NASHVILLE, Tenn. (WKRN) — Thursday marks 18 years since a 13-year-old girl went missing while walking to the bus stop from her East Nashville home.
Today, Tabitha Tuders would be 31-years-old, a reality that’s hard for her heartbroken family to grasp.
“She’s sketched in our brain at 13,” Tabitha’s mom Debra cried.
She still sees her little girl lying at the foot of her bed. Little did Debra know that as she left for work that morning in 2003, it would be the last time she saw Tabitha.
“That was the worst day of my life,” said Debra.
The 13-year-old last seen by a neighbor walking to the bus stop on Lillian Street, just blocks from her home.
“It is just like the earth opened up and took her away,” Debra explained.
Tips have poured in over the years and continue today, with many pointing back to sex trafficking.
“You never know, with this world you never know,” the tearful mom shrugged.
Nearly two decades later, a new detective has been assigned the cold case. Detective Matthew Filter, whose been with the department for more than two decades, says leads still trickle in today.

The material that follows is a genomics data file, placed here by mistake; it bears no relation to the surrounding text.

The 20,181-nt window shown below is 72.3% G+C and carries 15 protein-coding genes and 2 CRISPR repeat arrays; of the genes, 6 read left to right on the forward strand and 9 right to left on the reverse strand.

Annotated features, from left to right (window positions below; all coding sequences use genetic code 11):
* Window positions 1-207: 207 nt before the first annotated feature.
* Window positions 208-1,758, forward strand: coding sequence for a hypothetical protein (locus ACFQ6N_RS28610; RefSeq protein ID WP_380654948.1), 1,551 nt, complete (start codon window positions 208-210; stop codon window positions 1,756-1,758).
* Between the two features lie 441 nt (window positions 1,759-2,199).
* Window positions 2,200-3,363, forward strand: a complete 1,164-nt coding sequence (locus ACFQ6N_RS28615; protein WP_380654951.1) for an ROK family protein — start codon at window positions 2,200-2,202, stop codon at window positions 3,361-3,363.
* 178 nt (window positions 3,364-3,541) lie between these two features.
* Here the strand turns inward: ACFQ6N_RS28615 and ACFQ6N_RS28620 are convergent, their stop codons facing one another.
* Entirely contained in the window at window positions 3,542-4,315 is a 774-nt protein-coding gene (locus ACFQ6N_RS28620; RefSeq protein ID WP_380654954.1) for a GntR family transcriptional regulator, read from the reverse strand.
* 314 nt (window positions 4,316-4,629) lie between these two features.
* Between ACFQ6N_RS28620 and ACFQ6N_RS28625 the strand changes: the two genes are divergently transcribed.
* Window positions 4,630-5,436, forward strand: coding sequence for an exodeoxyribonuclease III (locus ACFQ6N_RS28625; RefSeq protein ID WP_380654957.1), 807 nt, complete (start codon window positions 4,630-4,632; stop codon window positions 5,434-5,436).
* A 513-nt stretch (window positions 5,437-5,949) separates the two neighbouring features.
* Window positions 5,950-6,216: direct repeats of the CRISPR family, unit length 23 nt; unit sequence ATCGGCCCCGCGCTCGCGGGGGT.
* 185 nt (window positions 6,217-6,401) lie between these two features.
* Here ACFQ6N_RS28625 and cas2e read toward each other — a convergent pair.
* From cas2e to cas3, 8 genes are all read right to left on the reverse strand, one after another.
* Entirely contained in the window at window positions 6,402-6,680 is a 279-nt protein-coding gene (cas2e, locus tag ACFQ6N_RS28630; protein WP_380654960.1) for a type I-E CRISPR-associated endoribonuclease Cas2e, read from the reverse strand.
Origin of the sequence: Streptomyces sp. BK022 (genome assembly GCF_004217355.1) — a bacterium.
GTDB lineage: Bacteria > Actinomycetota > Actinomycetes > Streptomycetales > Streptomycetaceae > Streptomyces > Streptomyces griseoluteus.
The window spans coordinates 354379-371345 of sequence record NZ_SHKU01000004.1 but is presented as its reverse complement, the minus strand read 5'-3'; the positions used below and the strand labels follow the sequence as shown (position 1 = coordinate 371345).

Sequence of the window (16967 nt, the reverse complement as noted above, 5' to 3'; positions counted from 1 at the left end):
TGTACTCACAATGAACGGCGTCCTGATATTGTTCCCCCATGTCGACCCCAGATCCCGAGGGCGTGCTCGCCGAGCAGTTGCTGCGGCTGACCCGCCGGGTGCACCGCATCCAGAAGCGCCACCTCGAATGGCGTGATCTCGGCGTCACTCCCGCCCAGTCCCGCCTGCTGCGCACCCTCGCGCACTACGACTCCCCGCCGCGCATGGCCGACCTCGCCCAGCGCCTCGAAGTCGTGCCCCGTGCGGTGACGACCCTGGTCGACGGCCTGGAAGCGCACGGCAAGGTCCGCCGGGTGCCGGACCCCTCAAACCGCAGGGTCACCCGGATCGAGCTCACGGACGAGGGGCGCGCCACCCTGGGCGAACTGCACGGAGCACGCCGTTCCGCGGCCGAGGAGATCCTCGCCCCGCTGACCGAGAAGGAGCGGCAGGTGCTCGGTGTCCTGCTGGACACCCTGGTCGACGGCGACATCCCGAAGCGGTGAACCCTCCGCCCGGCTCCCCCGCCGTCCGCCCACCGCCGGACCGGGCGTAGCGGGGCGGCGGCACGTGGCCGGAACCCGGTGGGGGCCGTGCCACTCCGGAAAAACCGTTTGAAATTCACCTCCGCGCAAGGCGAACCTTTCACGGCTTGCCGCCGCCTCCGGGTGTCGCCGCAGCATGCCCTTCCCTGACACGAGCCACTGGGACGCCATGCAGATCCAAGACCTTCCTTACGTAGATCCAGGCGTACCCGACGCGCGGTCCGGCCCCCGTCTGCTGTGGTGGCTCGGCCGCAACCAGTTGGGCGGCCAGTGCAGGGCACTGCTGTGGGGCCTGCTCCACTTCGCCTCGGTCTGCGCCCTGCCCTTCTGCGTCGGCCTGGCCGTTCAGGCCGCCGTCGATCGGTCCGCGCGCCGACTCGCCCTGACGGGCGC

“It’s absolutely amazing just how much information has consistently come in over the last 18 years and still consistently comes in even since I’ve inherited the case,” said Detective Filter, “We are still, at least a couple of tips a month come in on this case, so there’s always tips to follow up on, leads to check out. When you have that much going on in a case, to me there’s always hope of being able to resolve it.”
Last year, detectives searched property in Hickman County, tied to a person of interest in Tabitha’s disappearance. Detective Filter says they are still following that tip.
“18 years is too long; I don’t want to go another year,” cried Debra.
Today, the family is holding on to memories that will never fade, with Tabitha’s trinkets and memorabilia in her room that’s nearly just the same.
“She was my heart. I keep her in mind, I talk about her, I look at her pictures,” Debra explained.
The Tuders family aren’t giving up in their search. The same missing person banner still hangs outside their home, with faith that one day their family will have closure.
“If she’s gone, at least I want to know where she’s at. If she’s passed, I just want to put her to rest, so I can have a place to go to. You know, I already got her headstone and everything. One day, we are going to find her, somebody’s going to tell us where she’s at,” she said.
The FBI and Nashville Crime Stoppers have teamed up to offer a $51,000 reward in the case. If you have any information call (615) 862-8600 or 1 (800) THE-LOST.